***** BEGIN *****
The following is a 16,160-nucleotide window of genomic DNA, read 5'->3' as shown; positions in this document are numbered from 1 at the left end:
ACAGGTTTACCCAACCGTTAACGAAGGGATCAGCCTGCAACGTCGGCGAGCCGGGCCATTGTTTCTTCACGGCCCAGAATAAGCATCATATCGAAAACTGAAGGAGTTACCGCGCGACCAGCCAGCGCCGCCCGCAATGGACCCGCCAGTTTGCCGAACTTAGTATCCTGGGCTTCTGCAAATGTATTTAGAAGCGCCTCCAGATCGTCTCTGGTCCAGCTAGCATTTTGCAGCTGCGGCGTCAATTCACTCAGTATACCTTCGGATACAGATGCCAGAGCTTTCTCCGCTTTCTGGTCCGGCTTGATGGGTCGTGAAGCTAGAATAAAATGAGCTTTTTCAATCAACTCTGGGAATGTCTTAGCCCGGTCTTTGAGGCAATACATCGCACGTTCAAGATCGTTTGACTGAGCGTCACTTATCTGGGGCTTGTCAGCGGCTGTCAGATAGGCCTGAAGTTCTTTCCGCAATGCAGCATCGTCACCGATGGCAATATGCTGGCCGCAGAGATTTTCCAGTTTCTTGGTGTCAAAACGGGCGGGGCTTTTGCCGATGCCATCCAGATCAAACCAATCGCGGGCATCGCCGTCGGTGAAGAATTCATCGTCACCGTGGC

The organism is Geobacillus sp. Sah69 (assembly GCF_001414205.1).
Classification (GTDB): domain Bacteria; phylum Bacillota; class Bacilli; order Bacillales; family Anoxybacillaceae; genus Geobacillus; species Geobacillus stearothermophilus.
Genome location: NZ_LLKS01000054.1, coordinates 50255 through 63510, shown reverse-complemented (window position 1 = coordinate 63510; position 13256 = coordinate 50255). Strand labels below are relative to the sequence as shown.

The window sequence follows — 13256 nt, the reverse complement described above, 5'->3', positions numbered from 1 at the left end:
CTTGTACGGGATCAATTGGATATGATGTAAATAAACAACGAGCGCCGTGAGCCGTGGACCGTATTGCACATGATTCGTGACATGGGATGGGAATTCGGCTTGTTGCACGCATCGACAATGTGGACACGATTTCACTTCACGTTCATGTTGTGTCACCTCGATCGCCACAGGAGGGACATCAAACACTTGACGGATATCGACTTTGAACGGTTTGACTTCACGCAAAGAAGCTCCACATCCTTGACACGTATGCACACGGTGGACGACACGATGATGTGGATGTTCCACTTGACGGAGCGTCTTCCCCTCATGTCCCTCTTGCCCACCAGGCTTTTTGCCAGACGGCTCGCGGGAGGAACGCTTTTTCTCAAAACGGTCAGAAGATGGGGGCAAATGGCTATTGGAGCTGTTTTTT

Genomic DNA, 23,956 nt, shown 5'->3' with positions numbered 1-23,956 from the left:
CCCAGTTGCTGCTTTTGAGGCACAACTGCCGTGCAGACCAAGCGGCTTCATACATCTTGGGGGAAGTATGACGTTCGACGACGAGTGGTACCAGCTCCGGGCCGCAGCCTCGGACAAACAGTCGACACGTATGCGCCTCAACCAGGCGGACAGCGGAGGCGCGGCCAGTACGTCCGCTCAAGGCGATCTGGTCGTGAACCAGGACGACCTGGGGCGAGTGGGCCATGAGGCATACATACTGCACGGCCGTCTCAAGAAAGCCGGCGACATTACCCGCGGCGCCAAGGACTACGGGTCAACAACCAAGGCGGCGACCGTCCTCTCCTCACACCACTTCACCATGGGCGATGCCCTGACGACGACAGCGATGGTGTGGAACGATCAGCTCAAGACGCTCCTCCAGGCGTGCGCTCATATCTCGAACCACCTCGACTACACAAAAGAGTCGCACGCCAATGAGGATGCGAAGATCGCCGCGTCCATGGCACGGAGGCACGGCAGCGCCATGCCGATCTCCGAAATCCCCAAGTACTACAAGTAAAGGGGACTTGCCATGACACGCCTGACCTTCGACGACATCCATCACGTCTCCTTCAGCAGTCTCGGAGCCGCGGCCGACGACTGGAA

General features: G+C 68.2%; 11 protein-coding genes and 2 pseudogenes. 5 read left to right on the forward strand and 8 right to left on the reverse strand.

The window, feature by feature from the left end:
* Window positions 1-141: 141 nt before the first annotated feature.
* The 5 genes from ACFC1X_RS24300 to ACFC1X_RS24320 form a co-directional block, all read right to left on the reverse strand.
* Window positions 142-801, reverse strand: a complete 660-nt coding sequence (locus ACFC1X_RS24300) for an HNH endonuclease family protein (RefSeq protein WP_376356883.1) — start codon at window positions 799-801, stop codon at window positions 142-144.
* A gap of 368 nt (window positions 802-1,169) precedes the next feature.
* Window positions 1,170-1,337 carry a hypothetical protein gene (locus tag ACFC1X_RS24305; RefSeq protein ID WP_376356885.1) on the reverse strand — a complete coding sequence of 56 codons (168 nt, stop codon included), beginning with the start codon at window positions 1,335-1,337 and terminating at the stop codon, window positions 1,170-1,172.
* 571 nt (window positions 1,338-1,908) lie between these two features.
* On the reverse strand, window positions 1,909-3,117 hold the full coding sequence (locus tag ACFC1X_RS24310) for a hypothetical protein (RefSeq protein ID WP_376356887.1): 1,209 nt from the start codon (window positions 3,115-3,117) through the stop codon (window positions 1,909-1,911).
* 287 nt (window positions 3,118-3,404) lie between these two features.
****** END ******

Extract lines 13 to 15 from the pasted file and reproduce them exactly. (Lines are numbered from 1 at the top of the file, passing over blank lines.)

* The 5 genes from ACFC1X_RS24300 to ACFC1X_RS24320 form a co-directional block, all read right to left on the reverse strand.
* Window positions 142-801, reverse strand: a complete 660-nt coding sequence (locus ACFC1X_RS24300) for an HNH endonuclease family protein (RefSeq protein WP_376356883.1) — start codon at window positions 799-801, stop codon at window positions 142-144.
* A gap of 368 nt (window positions 802-1,169) precedes the next feature.